A structured ten-week exercise intervention is associated with improvements in quality of life, fatigue, and functional status in adolescents and young adults with cancer (#321)
Cancer and its treatment are frequently associated with impaired physical fitness which often persists into survivorship. To our knowledge, no published studies have addressed the value of an exercise programme for cancer patients within the adolescent and young adult (AYA) age group.
We developed a 10-week multimodal group exercise intervention for AYA patients aged between 15 and 25 years who were either undergoing or had recently completed therapy for cancer. This programme was supervised by an exercise physiologist, with outpatients attending 2 – 3 sessions per week for 10 weeks at our hospital gymnasium or in a private gymnasium. Each patient had an individualised exercise programme comprising cardiovascular, resistance, flexibility and core stability exercises. Outcome measures included Ferran’s and Power’s Quality of Life Assessment, Revised Piper Fatigue Scale, Fullarton’s Functional Assessment for Older Adults, and Australian Functional Fitness Norms. Paired t-tests were used to compare results prior to commencing and after completing the programme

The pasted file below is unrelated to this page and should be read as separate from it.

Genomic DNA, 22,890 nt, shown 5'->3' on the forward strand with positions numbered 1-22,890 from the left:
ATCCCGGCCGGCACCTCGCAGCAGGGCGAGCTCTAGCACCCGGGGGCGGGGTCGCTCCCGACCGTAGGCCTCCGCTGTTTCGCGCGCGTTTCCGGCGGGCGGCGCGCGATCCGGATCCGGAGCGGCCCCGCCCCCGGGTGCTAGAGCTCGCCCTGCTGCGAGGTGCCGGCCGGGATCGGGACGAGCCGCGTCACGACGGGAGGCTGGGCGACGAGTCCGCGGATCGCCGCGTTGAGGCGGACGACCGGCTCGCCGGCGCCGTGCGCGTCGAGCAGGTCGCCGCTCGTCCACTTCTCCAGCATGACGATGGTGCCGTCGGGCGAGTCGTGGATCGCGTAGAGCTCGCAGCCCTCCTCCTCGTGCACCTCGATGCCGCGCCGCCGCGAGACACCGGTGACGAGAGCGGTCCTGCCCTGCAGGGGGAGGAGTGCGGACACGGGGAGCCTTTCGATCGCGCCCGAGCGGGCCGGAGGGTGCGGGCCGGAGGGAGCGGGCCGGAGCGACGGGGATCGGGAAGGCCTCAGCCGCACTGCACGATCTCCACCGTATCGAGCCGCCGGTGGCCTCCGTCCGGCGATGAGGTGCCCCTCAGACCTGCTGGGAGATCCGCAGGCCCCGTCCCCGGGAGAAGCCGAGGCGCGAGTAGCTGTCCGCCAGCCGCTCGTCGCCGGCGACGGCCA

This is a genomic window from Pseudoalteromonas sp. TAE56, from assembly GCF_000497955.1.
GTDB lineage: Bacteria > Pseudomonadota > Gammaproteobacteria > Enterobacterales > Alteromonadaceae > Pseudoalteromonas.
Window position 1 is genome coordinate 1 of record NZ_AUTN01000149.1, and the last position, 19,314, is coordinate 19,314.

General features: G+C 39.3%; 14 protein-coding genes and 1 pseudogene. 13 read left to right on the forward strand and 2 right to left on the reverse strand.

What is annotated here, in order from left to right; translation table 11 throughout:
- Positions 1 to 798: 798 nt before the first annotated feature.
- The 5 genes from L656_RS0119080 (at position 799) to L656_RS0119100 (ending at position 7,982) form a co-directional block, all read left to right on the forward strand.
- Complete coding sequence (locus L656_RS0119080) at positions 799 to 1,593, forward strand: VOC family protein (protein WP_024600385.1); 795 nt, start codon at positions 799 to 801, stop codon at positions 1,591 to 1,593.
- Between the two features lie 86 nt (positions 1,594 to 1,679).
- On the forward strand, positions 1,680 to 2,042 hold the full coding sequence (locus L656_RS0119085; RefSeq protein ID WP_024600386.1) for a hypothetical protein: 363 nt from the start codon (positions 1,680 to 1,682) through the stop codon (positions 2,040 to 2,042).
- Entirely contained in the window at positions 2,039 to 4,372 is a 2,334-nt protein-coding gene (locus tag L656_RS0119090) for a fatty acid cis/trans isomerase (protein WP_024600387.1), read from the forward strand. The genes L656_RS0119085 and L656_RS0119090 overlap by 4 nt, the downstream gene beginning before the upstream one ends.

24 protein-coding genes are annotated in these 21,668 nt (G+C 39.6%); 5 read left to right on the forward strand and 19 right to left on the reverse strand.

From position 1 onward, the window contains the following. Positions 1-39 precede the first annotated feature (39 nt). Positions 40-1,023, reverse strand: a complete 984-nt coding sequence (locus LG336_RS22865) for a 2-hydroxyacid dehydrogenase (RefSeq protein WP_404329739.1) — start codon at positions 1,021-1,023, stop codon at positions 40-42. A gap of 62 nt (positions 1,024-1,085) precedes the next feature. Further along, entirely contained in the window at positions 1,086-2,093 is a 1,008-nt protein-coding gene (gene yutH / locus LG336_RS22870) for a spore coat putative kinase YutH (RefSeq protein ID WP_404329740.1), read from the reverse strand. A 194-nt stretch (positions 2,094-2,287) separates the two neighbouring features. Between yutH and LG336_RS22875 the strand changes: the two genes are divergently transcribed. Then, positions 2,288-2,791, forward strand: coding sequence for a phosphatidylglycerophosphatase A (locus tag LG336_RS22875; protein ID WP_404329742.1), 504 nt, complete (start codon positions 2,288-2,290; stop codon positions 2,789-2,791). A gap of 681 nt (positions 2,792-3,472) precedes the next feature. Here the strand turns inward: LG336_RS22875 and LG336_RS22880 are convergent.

55 AYA cancer patients were enrolled between 2008 and 2012. 35 were male and 20 female, with a range of cancer diagnoses. 46 (84%) completed the programme. Highly significant improvements were observed in quality of life scores (Mean (± SD) = 19.7 (± 4.0) pre-intervention vs 22.1 (±3.4) post-intervention, p=0.0005), Piper fatigue scores (4.7 (± 2.0) pre-intervention vs 3.2 (± 1.8) post-intervention; p<0.0001), and in 11 of the 13 functional assessment measures.
In conclusion, the high completion rate shows that a structured exercise programme is a well accepted intervention for AYA cancer patients. The improvement in functional assessment measures indicates that the programme improves physical fitness, at least in the short-term, in a group at risk of persisting impaired fitness. Furthermore, the improvements in fatigue levels and quality of life suggest that the benefits of an exercise programme extend beyond just physical fitness for AYA cancer patients.